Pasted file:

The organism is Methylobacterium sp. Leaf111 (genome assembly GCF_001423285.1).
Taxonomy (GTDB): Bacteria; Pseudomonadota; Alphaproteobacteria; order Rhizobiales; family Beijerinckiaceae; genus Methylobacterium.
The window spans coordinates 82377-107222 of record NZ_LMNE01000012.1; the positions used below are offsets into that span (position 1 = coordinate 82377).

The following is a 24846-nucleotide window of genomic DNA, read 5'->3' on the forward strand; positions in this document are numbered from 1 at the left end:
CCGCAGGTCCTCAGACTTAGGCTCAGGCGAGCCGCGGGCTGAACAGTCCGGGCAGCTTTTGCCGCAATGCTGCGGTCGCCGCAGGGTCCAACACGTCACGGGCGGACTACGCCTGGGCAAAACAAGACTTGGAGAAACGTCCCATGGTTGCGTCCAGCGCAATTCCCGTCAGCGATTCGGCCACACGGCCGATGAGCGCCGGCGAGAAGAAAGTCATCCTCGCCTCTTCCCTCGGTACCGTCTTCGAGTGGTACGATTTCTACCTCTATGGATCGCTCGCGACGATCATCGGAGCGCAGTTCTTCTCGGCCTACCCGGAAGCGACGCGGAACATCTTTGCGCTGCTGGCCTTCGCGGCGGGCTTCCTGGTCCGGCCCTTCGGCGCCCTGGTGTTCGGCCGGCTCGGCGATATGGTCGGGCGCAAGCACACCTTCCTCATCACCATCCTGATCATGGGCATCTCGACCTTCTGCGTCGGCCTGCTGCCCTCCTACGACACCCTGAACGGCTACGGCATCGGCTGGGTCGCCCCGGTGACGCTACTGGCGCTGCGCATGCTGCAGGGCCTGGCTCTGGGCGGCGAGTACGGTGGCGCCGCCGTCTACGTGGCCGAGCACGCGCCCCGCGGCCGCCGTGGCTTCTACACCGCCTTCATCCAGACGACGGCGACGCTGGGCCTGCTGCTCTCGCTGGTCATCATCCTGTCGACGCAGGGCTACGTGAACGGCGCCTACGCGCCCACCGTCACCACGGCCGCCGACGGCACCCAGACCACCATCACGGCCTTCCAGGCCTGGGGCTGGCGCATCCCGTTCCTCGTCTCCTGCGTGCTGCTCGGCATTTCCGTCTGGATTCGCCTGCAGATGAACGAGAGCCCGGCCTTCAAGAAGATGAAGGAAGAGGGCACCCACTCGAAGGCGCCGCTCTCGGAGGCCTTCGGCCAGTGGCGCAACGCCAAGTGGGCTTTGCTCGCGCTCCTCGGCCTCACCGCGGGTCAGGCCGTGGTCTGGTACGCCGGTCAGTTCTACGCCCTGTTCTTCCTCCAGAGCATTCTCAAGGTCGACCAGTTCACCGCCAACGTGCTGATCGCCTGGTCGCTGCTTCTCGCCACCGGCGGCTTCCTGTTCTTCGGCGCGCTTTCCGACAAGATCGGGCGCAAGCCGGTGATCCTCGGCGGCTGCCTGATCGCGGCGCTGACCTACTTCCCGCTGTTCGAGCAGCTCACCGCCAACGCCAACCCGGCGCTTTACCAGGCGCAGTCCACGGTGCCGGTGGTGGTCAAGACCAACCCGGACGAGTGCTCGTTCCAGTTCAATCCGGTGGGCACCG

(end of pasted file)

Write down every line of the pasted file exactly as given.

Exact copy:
The organism is Methylobacterium sp. Leaf111 (genome assembly GCF_001423285.1).
Taxonomy (GTDB): Bacteria; Pseudomonadota; Alphaproteobacteria; order Rhizobiales; family Beijerinckiaceae; genus Methylobacterium.
The window spans coordinates 82377-107222 of record NZ_LMNE01000012.1; the positions used below are offsets into that span (position 1 = coordinate 82377).

The following is a 24846-nucleotide window of genomic DNA, read 5'->3' on the forward strand; positions in this document are numbered from 1 at the left end:
CCGCAGGTCCTCAGACTTAGGCTCAGGCGAGCCGCGGGCTGAACAGTCCGGGCAGCTTTTGCCGCAATGCTGCGGTCGCCGCAGGGTCCAACACGTCACGGGCGGACTACGCCTGGGCAAAACAAGACTTGGAGAAACGTCCCATGGTTGCGTCCAGCGCAATTCCCGTCAGCGATTCGGCCACACGGCCGATGAGCGCCGGCGAGAAGAAAGTCATCCTCGCCTCTTCCCTCGGTACCGTCTTCGAGTGGTACGATTTCTACCTCTATGGATCGCTCGCGACGATCATCGGAGCGCAGTTCTTCTCGGCCTACCCGGAAGCGACGCGGAACATCTTTGCGCTGCTGGCCTTCGCGGCGGGCTTCCTGGTCCGGCCCTTCGGCGCCCTGGTGTTCGGCCGGCTCGGCGATATGGTCGGGCGCAAGCACACCTTCCTCATCACCATCCTGATCATGGGCATCTCGACCTTCTGCGTCGGCCTGCTGCCCTCCTACGACACCCTGAACGGCTACGGCATCGGCTGGGTCGCCCCGGTGACGCTACTGGCGCTGCGCATGCTGCAGGGCCTGGCTCTGGGCGGCGAGTACGGTGGCGCCGCCGTCTACGTGGCCGAGCACGCGCCCCGCGGCCGCCGTGGCTTCTACACCGCCTTCATCCAGACGACGGCGACGCTGGGCCTGCTGCTCTCGCTGGTCATCATCCTGTCGACGCAGGGCTACGTGAACGGCGCCTACGCGCCCACCGTCACCACGGCCGCCGACGGCACCCAGACCACCATCACGGCCTTCCAGGCCTGGGGCTGGCGCATCCCGTTCCTCGTCTCCTGCGTGCTGCTCGGCATTTCCGTCTGGATTCGCCTGCAGATGAACGAGAGCCCGGCCTTCAAGAAGATGAAGGAAGAGGGCACCCACTCGAAGGCGCCGCTCTCGGAGGCCTTCGGCCAGTGGCGCAACGCCAAGTGGGCTTTGCTCGCGCTCCTCGGCCTCACCGCGGGTCAGGCCGTGGTCTGGTACGCCGGTCAGTTCTACGCCCTGTTCTTCCTCCAGAGCATTCTCAAGGTCGACCAGTTCACCGCCAACGTGCTGATCGCCTGGTCGCTGCTTCTCGCCACCGGCGGCTTCCTGTTCTTCGGCGCGCTTTCCGACAAGATCGGGCGCAAGCCGGTGATCCTCGGCGGCTGCCTGATCGCGGCGCTGACCTACTTCCCGCTGTTCGAGCAGCTCACCGCCAACGCCAACCCGGCGCTTTACCAGGCGCAGTCCACGGTGCCGGTGGTGGTCAAGACCAACCCGGACGAGTGCTCGTTCCAGTTCAATCCGGTGGGCACCG